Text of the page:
All parents remember how annoying it can be when a baby drops their pacifier on the floor. Whenever it happens, parents face a choice. First time parents typically opt for the hazmat suit route, carrying the pacifier to the kitchen and sanitizing it in boiling water. By the time your fourth kid comes around, you pick it up, you may or may not suck on it, and then give it back to your son or daughter. Not that I speak from experience or anything.
Well, as it turns out, the second option may actually be better for the baby. According to a 2013 Swedish study, parents who just sucked binkies clean and gave them back ended up with kids who had measurably fewer incidences of eczema. A 2016 study published in the New England Journal of Medicine found that Amish children, who grew up on traditional farms with animals, had dramatically lower rates of asthma compared with children raised in more sterile environments. In fact, a surprising amount of evidence suggests that exposure to some germs is good for children and can stave off autoimmune diseases and allergies later in life.
As all the first-time parents prepare to send me hate mail, let me just say that this is true intellectually, too. Just as exposure to foreign microbes is critical in developing a healthy and responsive immune system, exposure to foreign ideas is critical in developing a healthy and responsive mind—and, dare I say, a resilient worldview.
That’s what Irshad Manji thinks. The author of “Don’t Label Me: An Incredible Conversation for Divided Times,” Manji was featured on TIME magazine’s website this month making her simple but countercultural argument. In an age when everyone seems to be offended, learning how not to have that allergic reaction to differing viewpoints is a crucial life skill—one she thinks schools ought to be teaching.
Considering how fragile students have become at our nation’s Universities, it’s hard to argue with her. For years now, conservative college speakers have been greeted by raging protests when students find out that those speakers don’t conform to a narrow set of politically correct views.
More often than not, school administrators cave, and speakers get disinvited. Sometimes they’re even chased off or shouted down. Jordan Peterson, Ben Shapiro, and Charles Murray are just a few recent examples. Even the Huffington Post admitted that so-called “safe spaces” on campus are making students more intolerant by insulating them from diverse ideas and views—which ironically, are precisely what higher education is supposed to offer!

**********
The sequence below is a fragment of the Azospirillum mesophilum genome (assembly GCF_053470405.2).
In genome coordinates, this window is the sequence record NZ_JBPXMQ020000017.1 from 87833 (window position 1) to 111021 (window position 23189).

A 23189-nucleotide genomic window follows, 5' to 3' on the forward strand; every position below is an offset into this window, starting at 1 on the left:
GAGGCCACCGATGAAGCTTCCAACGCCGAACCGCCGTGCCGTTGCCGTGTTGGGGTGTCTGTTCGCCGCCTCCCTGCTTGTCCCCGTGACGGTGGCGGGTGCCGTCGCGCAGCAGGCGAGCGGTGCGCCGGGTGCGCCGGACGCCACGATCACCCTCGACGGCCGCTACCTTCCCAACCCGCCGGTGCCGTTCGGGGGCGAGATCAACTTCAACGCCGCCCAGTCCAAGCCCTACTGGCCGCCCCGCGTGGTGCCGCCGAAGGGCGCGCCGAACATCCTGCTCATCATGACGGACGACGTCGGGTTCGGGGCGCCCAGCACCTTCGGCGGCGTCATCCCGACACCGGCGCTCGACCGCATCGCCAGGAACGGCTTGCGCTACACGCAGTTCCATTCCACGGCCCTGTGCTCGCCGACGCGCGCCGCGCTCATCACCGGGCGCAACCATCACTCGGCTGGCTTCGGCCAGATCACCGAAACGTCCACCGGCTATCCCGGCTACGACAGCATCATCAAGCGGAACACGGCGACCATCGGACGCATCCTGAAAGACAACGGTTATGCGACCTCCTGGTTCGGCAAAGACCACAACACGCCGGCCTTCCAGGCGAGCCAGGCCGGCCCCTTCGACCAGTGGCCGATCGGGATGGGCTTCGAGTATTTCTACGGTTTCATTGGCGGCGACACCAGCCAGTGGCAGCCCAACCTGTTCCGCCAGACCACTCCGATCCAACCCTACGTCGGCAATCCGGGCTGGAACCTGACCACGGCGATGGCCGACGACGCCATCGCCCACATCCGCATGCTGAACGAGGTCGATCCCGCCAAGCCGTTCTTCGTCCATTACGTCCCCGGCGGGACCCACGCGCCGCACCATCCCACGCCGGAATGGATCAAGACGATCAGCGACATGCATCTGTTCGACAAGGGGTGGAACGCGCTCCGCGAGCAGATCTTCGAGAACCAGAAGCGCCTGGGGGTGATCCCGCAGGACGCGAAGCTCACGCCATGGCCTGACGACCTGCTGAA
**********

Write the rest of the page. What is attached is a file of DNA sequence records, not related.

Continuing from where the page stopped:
Reactions to differing opinions have gotten so intense that USA Today reports that many universities in 2018 didn’t even allow controversial speakers. Manji thinks that’s a tragedy. I agree. She says being offended from time to time is part of how we learn to be truly tolerant.
“Giving offense is the price of diversity,” she tells TIME, “not an impediment to diversity.” Manji is mainly addressing secular liberals at TIME and in her book but, as a reform-minded Muslim, she knows what it looks like when new ideas are treated as a threat. She’s very open about how her views on women’s rights and freedom of speech and religion have gotten her in trouble with those who share her faith. And standing up to more traditional Muslims has prepared her to stand up to insulated progressives who would rather shut down those with different views than hear them out.
“Schools are teaching young people how not to be offensive,” she says, but “they also need to be teaching a new generation how not to be offended.”
I imagine that this author and I would disagree on a lot of things, but it sounds like she’d be great at it! The value she’s espousing is right at home in a Christian worldview. After all, we affirm that those with whom we disagree aren’t mere “mascots” for ideas they hold but are first and foremost creations of God with objective value—image-bearers worth engaging, loving and persuading.
Years of exposing Christian kids to alternative ideas and teaching at Summit Ministries has taught me first-hand how it leaves young people more confident in their beliefs, and more able to talk across worldview lines. They end up better prepared to give that reason for the hope that’s in them, and less dependent than many of their secular peers on sterile safe spaces free of disagreement.
Originally posted at breakpoint.org